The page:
K3’s exclusive research with Retail Gazette examined what retailers anticipate for the industry post pandemic. We found that 87% agree the future of bricks and mortar will be more digital while 89% also believe that it will be experience focused. And the experience that the consumer values more than any other is convenience and having the option to pay or shop in any way they please. In fact, a third would boycott a retailer for not offering the services they want to see in 2021.
While some retailers are only now just realising this, Amazon has been ahead of the curve for quite some time. Their recent success with their Amazon Go stores – where customers simply enter the store using an app and can shop on the fly without having to scan items or queue to pay for them at a till – clearly shows the high convenience, check-out free direction that the physical retail industry is heading towards.
We recently caught up with Sean Culey, Business Transformation Advisor and author of Transition Point: From Steam to the Singularity, to learn more about how Amazon forged the future for itself.
“It’s easier to invent the future than to predict it”
Founder Jeff Bezos posted the first job advertisement for Amazon (then called ‘Cadabra’) more than 25 years ago.
Perhaps the most interesting aspect of the advertisement was Bezos’ reference to Alan Kay’s quote that:
“It’s easier to invent the future than to predict it.”
The reference was far more than hollow words – he and the eCommerce giant quite literally made it their mission to invent the future of retail.
“Amazon centred it’s entire retail offering around the consumer and thought about how it can eliminate inconveniences for them,” said Sean.
“Other companies assume those inconveniences are just part of the consumer experience and it’s not their job to do anything about it.”
Indeed, Bezos and Amazon never forgot what truly matters – the customer.
Their cult-like obsession to become the most-customer-centric company on the planet manifests itself in a number of internal corporate practices – such as ensuring that every company meeting always has one empty chair to represent the consumer’s perspective on whatever decisions are being made.
The purpose behind this practice is clear – to ensure that its pledge to become customer-focused is much more than a symbolic gesture, and is embedded in everything they do, every day. Amazon never forgets that its sole purpose is to create and serve customers.
“Not only is it moving retail forwards, but it’s created a whole new business model”
Amazon’s placing of the customer at the forefront of its vision has been instrumental in its rise to glory. But the eCommerce giant didn’t stop there. It continues its path to eliminate as many consumer barriers and inconveniences as possible.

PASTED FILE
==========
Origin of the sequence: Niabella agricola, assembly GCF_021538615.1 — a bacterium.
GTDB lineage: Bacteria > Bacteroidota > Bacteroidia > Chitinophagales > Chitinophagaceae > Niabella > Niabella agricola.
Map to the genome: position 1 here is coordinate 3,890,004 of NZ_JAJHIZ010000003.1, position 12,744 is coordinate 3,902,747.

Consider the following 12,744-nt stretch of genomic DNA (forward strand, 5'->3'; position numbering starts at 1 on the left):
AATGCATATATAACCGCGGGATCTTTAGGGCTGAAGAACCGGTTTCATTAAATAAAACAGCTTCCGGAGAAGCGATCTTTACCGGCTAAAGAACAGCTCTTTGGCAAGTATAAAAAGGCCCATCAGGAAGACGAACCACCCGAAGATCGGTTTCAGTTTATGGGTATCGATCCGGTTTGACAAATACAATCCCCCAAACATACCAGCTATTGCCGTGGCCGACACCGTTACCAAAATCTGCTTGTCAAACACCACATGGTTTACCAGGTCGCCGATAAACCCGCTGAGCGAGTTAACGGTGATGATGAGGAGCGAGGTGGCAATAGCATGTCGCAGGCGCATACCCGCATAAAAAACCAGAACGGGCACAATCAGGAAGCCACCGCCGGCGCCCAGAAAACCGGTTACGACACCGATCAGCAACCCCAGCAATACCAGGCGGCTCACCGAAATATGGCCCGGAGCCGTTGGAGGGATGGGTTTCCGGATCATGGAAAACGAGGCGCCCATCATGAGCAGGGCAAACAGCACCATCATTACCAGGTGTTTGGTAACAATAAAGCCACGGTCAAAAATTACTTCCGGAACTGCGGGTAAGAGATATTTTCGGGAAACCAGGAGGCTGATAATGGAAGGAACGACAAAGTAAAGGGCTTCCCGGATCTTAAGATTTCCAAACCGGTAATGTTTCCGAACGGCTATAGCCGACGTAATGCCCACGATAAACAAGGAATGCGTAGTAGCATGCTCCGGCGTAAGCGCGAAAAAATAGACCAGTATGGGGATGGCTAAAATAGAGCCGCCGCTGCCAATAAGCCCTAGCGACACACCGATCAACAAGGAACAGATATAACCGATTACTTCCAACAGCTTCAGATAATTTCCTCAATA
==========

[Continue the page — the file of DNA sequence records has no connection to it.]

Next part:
But while Amazon was forging the future, the rest of the world still hadn’t caught up. And knowing that they are unlikely to be able to match their innovation efforts, Amazon saw whole new business opportunities with providing access to these new consumer-convenience capabilities.
“Amazon is actually making whole new business models and selling their software, analytical tools, facial recognition technology in payments and so on,” explained Sean.
“Not only is it moving retail forwards, but it’s created a whole new business model in selling that tech to all of the other companies.
“Of course, the company that owns the customer interface is the one who collects the data, and so by controlling the interface Amazon is ensuring it gets access to that precious consumer information.
“It has a number of ways to leverage that investment, but ultimately, what Amazon wants to do is sell their solution so that it becomes the de facto norm.”
This presents a difficult conundrum for retailers because the more Amazon pushes cutting-edge technology that customers become accustomed to, the more they need to up the ante to retain their own consumers.
Yet, retail’s pace of change – particularly in relation to technology – has reached such dizzying speeds that even research facilities at universities are struggling to keep up.
“The traditional education model is simply not keeping up with the huge amounts of change”
“Google, Facebook and Amazon are all developing their own universities to teach the new skillsets they need to invent this future, poaching the very best professors from the top universities to come and work at their new corporate learning centres,” said Sean.
“To attract these academics, they are prepared to pay way above the salary that traditional learning institutions are willing to pay.
“This leaves the universities with professors who still can only teach the skills of the industrial age, not the digital ones.
“While they can talk about AI as a theoretical construct, the Amazon’s of the world are creating their very own real-world laboratory.
“The traditional educational model is simply not keeping up with the huge amounts of change.”
Lessons from Amazon
Amazon arguably created its own future in three key ways: by placing the customer at its heart; by progressing the industry forward and making its tech widely available; and by establishing its own universities so that it is ready for the future.
There are many lessons to be learnt from Amazon, but perhaps the most crucial one is that we are long past the point where one big change is going to revolutionise the industry every few years.
Today, retailers have so much tech and data to work with that the zeitgeist is really the pace of change, as opposed to any specific advancement.
What this critically underscores for retailers is quite simple: they can no longer sit idly by and wait for the next big development. They must adapt today to a new world of consumer-centric convenience, or they will fail.